Is This Why You Can’t See at Night?
The lack of daylight in the evening can limit your ability to see and get around. But it doesn’t have to be that way.
Night blindness (nyctalopia), the inability to see well at night or in poor light, isn’t a disease, says ophthalmologist Bryan Roth, MD. “It’s a symptom of an underlying condition. In most cases, it’s treatable; in others, it’s not. Fortunately, severe forms of night blindness are very rare,” Dr. Roth says.
5 causes for night blindness
There are multiple reasons why you might have trouble seeing in the dark:
- Nearsightedness can make it difficult to see well at longer distances in the dark, particularly if you don’t have strong enough glasses or contact lenses. “In that case, a new prescription might be all that’s necessary to correct your problem,” Dr. Roth says.
- Certain medications can also cause temporary problems with night vision. “Some medications can alter the size of your pupils, which might make it difficult to see in low-lit conditions,” Dr. Roth explains. “There are also medications that slow down the eye’s ability to adapt from bright conditions to dimly lit conditions. This causes a temporary inability to see in the dark until the eye is able to adapt.” Talk to your doctor if you’re concerned about how your medications are affecting your vision.
- Cataracts, which cloud the eye’s natural lens, are another treatable cause of night vision problems. “As a cataract forms, less light can enter the eye, which means you’ll need more light to see. “People with cataracts frequently complain of difficulties driving at night, glare with oncoming headlights, and difficulty driving in rain due to decreased contrast sensitivity.” Dr. Roth says. “Surgery to remove the cataract can resolve this problem.”
- Nutritional deficiencies, such as a vitamin A deficiency, can also decrease your ability to see in the dark. “Vitamin A levels can be tested with a simple blood test and may be reversible with treatment” says Dr. Roth. Adding foods rich in vitamin A — such as carrots, dairy or mackerel — can often help restore your night vision.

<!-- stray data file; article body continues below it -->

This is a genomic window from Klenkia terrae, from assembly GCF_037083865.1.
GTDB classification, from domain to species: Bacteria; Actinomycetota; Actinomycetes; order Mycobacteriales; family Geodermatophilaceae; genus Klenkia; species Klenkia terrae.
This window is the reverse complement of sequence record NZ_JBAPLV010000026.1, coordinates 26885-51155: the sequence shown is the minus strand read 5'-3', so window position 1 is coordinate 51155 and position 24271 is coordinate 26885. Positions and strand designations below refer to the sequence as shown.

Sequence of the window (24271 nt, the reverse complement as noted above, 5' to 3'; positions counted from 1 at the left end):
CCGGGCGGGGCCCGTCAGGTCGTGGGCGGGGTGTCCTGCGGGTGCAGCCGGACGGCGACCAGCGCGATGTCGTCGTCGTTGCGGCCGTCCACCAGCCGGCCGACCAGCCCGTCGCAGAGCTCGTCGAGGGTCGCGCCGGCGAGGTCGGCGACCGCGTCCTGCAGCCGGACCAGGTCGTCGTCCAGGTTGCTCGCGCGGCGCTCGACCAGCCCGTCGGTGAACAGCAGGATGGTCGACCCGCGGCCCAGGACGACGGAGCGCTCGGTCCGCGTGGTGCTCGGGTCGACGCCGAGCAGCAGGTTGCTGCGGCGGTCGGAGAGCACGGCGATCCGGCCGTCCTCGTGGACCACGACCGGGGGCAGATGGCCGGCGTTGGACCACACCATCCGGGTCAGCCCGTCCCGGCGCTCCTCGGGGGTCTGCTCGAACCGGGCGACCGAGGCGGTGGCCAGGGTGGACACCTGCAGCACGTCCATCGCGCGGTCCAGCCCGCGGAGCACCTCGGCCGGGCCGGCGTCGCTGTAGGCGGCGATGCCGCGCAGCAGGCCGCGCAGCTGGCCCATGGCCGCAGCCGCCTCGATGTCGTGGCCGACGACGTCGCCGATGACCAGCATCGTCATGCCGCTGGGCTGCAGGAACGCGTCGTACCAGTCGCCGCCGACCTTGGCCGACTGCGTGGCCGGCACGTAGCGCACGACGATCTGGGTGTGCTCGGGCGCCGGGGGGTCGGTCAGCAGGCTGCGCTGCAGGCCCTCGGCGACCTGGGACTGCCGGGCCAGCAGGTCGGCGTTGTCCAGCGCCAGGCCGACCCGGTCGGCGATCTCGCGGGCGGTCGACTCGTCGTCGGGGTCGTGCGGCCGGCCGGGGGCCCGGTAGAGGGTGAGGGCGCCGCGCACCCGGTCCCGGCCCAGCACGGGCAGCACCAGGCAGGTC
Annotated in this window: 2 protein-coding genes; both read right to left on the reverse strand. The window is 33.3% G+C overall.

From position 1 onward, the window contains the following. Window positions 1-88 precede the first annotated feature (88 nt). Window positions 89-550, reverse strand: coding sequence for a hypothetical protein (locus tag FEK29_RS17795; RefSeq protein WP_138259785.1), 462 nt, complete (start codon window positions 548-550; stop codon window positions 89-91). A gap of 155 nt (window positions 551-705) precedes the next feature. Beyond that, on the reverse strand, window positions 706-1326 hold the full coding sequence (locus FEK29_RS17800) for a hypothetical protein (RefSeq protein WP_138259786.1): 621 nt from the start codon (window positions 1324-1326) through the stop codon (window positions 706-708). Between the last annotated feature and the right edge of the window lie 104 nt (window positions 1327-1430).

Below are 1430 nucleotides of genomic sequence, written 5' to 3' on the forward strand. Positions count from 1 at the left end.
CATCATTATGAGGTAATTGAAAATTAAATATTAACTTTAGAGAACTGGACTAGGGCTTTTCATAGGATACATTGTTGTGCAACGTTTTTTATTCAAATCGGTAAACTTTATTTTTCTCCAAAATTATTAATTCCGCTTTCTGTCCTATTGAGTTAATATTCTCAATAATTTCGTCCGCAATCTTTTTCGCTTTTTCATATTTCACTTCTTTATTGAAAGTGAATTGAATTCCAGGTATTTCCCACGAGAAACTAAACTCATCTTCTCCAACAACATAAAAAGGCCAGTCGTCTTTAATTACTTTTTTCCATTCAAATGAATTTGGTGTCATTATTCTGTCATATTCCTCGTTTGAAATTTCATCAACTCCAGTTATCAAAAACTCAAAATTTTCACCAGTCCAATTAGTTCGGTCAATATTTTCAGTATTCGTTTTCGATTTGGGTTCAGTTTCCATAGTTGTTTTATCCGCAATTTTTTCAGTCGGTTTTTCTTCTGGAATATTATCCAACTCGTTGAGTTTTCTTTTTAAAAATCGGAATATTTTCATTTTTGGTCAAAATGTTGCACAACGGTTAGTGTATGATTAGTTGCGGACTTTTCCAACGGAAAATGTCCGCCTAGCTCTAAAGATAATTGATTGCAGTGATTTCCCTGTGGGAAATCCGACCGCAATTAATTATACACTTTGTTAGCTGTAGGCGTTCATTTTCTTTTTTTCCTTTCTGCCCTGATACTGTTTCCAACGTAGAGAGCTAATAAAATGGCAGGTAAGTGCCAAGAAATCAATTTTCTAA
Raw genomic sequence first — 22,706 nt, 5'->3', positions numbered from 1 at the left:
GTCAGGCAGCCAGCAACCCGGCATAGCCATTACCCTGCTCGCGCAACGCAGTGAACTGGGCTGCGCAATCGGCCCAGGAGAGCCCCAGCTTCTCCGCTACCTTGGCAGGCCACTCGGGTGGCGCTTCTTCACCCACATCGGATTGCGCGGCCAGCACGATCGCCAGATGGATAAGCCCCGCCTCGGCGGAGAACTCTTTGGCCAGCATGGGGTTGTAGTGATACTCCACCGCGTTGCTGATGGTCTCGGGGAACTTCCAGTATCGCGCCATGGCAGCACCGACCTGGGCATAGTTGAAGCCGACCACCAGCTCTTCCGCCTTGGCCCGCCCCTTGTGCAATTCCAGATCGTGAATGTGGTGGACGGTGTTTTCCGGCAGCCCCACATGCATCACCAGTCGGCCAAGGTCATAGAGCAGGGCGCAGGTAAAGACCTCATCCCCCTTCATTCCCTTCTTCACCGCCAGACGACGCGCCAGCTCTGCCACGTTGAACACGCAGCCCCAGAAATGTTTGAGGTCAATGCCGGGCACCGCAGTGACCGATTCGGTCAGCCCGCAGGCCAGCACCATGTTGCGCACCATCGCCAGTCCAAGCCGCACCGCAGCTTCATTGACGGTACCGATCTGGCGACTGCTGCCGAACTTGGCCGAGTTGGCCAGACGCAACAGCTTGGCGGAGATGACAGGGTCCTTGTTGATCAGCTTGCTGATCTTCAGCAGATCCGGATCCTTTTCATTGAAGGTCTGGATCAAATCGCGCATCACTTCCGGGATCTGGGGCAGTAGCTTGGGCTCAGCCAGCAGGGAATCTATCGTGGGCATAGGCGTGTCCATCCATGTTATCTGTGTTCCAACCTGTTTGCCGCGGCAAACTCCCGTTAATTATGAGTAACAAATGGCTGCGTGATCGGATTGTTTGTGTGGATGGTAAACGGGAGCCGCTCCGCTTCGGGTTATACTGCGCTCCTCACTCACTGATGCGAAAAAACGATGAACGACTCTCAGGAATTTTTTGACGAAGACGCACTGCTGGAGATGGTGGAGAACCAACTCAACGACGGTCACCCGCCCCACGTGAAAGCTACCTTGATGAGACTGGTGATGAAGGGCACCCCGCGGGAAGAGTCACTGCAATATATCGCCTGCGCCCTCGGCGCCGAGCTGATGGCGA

- Retinitis pigmentosa is one of several hereditary diseases that cause a permanent deficit in night vision. Since this condition is genetic, it can affect children as well as adults. Retinitis pigmentosa results in deterioration of the retina, which is the part of the eye that senses light. If you have this rare disease, you may have difficulty getting around because it also affects peripheral vision and can even cause problems in normal lighting conditions. There are lifestyle adjustments you can make, but unfortunately there’s not an effective treatment to stop or cure retinitis pigmentosa.
Adjusting to permanent night blindness
Most common causes for night blindness — except for causes like retinitis pigmentosa — are treatable, Dr. Roth says.
If you’re affected by permanent night blindness, it might be wise to adjust your lifestyle to accommodate your condition. Consider changing these:
- Find alternate transportation if you must travel at night.
- Carry an extra light source with you, like a penlight or small flashlight to help you see after dark.
- And if you have this condition, it’s important that you keep any appointments with your eye doctor.
When to call a doctor
“Many eye diseases have no symptoms, which is why I tell my patients it’s important to get a routine eye exam every year whether you think you have a vision problem or not,” Dr. Roth says. Regardless, if you begin to experience a progressive loss of nighttime vision, your condition is most likely correctable, so make an appointment for an eye exam.